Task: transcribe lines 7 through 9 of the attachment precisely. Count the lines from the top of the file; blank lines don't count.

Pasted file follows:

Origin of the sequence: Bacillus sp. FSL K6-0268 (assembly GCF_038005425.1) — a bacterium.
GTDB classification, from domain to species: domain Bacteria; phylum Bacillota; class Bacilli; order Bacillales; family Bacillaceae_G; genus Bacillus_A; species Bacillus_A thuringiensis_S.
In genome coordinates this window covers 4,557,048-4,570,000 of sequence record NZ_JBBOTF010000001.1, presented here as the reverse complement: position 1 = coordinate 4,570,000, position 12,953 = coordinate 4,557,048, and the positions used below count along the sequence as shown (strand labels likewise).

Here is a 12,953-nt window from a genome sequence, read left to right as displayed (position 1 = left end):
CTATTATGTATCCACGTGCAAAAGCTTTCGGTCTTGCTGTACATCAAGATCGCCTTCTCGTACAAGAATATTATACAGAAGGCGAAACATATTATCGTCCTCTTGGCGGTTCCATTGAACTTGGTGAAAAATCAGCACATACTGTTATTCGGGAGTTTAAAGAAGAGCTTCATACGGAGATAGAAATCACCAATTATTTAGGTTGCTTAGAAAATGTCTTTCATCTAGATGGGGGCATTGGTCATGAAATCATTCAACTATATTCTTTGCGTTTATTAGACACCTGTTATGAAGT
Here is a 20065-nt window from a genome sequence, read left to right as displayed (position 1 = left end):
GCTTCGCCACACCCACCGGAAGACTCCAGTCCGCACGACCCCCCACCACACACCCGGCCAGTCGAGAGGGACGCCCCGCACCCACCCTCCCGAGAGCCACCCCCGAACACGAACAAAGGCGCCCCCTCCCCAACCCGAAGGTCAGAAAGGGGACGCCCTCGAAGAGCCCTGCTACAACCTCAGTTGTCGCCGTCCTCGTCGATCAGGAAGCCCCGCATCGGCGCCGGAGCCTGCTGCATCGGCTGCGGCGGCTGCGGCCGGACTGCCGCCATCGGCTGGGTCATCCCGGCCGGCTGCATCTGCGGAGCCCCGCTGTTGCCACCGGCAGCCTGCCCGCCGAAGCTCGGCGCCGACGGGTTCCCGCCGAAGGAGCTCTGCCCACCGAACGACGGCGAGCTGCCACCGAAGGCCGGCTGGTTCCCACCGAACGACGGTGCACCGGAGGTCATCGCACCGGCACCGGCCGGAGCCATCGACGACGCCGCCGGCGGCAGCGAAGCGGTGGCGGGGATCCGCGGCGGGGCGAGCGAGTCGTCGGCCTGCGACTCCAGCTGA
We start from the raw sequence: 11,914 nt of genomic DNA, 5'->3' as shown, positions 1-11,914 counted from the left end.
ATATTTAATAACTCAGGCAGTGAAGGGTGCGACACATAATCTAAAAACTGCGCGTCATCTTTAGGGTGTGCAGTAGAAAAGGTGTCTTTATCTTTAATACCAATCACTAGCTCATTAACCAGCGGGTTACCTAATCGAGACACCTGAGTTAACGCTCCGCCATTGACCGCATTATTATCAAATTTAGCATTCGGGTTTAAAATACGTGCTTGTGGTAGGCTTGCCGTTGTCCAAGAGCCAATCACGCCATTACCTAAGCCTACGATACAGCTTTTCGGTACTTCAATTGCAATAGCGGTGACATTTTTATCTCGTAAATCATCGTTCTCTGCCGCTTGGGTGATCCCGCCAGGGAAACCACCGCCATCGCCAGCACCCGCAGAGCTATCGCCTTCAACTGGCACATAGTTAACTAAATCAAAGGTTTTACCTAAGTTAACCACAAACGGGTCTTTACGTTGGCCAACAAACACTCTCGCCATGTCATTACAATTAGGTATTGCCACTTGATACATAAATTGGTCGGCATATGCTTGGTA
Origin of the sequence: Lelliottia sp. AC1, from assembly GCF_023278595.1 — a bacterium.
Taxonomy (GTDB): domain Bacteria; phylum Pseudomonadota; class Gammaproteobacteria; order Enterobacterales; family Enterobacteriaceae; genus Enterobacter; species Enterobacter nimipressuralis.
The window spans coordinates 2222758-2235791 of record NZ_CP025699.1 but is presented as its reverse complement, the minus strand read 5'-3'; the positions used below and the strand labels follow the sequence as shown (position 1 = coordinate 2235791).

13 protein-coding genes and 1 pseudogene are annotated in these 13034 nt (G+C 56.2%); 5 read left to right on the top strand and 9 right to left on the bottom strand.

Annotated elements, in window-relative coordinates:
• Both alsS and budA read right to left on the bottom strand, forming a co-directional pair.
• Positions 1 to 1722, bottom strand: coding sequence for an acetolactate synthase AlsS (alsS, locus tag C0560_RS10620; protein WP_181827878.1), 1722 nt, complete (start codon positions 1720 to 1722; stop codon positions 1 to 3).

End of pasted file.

GCTTCGCCACACCCACCGGAAGACTCCAGTCCGCACGACCCCCCACCACACACCCGGCCAGTCGAGAGGGACGCCCCGCACCCACCCTCCCGAGAGCCACCCCCGAACACGAACAAAGGCGCCCCCTCCCCAACCCGAAGGTCAGAAAGGGGACGCCCTCGAAGAGCCCTGCTACAACCTCAGTTGTCGCCGTCCTCGTCGATCAGGAAGCCCCGCATCGGCGCCGGAGCCTGCTGCATCGGCTGCGGCGGCTGCGGCCGGACTGCCGCCATCGGCTGGGTCATCCCGGCCGGCTGCATCTGCGGAGCCCCGCTGTTGCCACCGGCAGCCTGCCCGCCGAAGCTCGGCGCCGACGGGTTCCCGCCGAAGGAGCTCTGCCCACCGAACGACGGCGAGCTGCCACCGAAGGCCGGCTGGTTCCCACCGAACGACGGTGCACCGGAGGTCATCGCACCGGCACCGGCCGGAGCCATCGACGACGCCGCCGGCGGCAGCGAAGCGGTGGCGGGGATCCGCGGCGGGGCGAGCGAGTCGTCGGCCTGCGACTCCAGCTGA
We start from the raw sequence: 11,914 nt of genomic DNA, 5'->3' as shown, positions 1-11,914 counted from the left end.
ATATTTAATAACTCAGGCAGTGAAGGGTGCGACACATAATCTAAAAACTGCGCGTCATCTTTAGGGTGTGCAGTAGAAAAGGTGTCTTTATCTTTAATACCAATCACTAGCTCATTAACCAGCGGGTTACCTAATCGAGACACCTGAGTTAACGCTCCGCCATTGACCGCATTATTATCAAATTTAGCATTCGGGTTTAAAATACGTGCTTGTGGTAGGCTTGCCGTTGTCCAAGAGCCAATCACGCCATTACCTAAGCCTACGATACAGCTTTTCGGTACTTCAATTGCAATAGCGGTGACATTTTTATCTCGTAAATCATCGTTCTCTGCCGCTTGGGTGATCCCGCCAGGGAAACCACCGCCATCGCCAGCACCCGCAGAGCTATCGCCTTCAACTGGCACATAGTTAACTAAATCAAAGGTTTTACCTAAGTTAACCACAAACGGGTCTTTACGTTGGCCAACAAACACTCTCGCCATGTCATTACAATTAGGTATTGCCACTTGATACATAAATTGGTCGGCATATGCTTGGTA